• In the region of the south, east, and south-eastern Asia, the only countries which fare worse than India are Timor-Leste, Afghanistan, and North Korea.
  • The child stunting rate in India was 37.4 %.
  • The child wasting was at 17.3 %.
  • The undernourishment rate of India was at 14% and child mortality at 3.7 %.

What are aluminium-air batteries?

In News:

State-owned Indian Oil Corporation Ltd. has entered into a joint venture with Israel-based battery technology startup Phinergy to develop aluminium-air technology based battery systems for electric vehicles and stationary storage, as well as hydrogen storage solutions.

What is an aluminium-air battery?

Aluminium-air batteries utilise oxygen in the air which reacts with an aluminium hydroxide solution to oxidise the aluminium and produce electricity.

Benefits:

Lower cost and more energy-dense alternative to lithium-ion batteries which are currently in widespread use for electric vehicles in India.

Offer much greater range of 400 km or more per battery compared to lithium-ion batteries which currently offer a range of 150-200 kilometres per full charge.

The aluminium plate in an aluminium-air battery is converted into aluminium trihydroxide over time and that aluminium can be reclaimed from aluminium trihydroxide or even traded directly for industrial uses.

Challenges:

Aluminium-air batteries  cannot be recharged like lithium-ion batteries. Therefore, large scale use of aluminium-air battery based vehicles would require the wide availability of battery swapping stations.

Why is this technology important for India’s EV push?

Currently, India is largely dependent on imports of lithium-ion batteries from China for electric vehicles. A viable alternative to lithium-ion batteries and boost the domestic manufacture of batteries will help meet India’s growing demand for energy storage.

India, Japan agree for greater cooperation in patent verification

In News:

India and Japan have agreed to recognize each other’s offices to act mutually as competent International Searching and International Preliminary Examining Authority (ISA/IPEA) for any international patent application filed with them.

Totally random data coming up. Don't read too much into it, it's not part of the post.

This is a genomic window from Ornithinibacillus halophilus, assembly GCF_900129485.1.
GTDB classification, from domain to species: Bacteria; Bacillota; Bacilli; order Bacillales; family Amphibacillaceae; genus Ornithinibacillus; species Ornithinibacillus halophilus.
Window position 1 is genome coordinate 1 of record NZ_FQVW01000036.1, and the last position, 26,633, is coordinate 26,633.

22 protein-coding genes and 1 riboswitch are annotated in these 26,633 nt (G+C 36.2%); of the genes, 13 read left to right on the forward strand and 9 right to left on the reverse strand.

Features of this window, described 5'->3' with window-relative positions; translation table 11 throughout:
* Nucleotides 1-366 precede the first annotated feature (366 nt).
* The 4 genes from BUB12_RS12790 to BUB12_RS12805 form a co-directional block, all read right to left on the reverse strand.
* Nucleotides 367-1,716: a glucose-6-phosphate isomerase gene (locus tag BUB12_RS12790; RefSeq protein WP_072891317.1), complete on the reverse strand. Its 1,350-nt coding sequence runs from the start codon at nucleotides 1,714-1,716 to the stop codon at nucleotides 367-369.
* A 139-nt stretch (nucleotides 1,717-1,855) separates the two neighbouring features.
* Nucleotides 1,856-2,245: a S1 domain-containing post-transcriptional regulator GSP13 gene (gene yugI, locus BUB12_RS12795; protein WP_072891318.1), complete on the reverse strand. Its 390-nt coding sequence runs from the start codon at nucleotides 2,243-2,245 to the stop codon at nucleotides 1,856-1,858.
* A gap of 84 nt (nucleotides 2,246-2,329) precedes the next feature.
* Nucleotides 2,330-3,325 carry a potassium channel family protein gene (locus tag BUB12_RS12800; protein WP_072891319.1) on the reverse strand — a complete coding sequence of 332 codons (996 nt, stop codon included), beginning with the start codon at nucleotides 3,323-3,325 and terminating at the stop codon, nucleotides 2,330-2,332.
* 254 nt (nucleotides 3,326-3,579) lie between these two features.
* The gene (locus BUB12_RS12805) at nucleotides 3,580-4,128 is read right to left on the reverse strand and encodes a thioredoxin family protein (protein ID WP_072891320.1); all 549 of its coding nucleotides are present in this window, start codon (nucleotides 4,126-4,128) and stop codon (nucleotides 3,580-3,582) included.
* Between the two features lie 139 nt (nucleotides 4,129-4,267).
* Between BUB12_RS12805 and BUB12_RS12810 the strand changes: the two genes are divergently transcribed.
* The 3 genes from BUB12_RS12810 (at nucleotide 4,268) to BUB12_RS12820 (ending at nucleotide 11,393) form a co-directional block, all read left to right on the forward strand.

This decision was taken during the recent review meet of Patent Prosecution Highway (PPH) programme.

About the Patent Prosecution Highway (PPH) programme:

The Patent Prosecution Highway (PPH) is a set of initiatives for providing accelerated patent prosecution procedures by sharing information between some patent offices.

How it works?

This would allow a patent applicant to demand fast-tracking of his patent application by showing that his product or process has already been granted a patent in Japan.

Under this Pilot programme, Indian Patent Office may receive patent applications in certain specified technical fields only, namely, Electrical, Electronics, Computer Science, Information Technology, Physics, Civil, Mechanical, Textiles, Automobiles and Metallurgy etc.

PPH programme would lead to the following benefits for the Indian IP office:

  • Reduction in time to dispose patent applications.
  • Reduction in pendency of patent applications.
  • Improvement in quality of search and examination of patent applications.
  • An opportunity for Indian inventors including MSMEs and Start ups of India to get accelerated examination of their patent applications in Japan.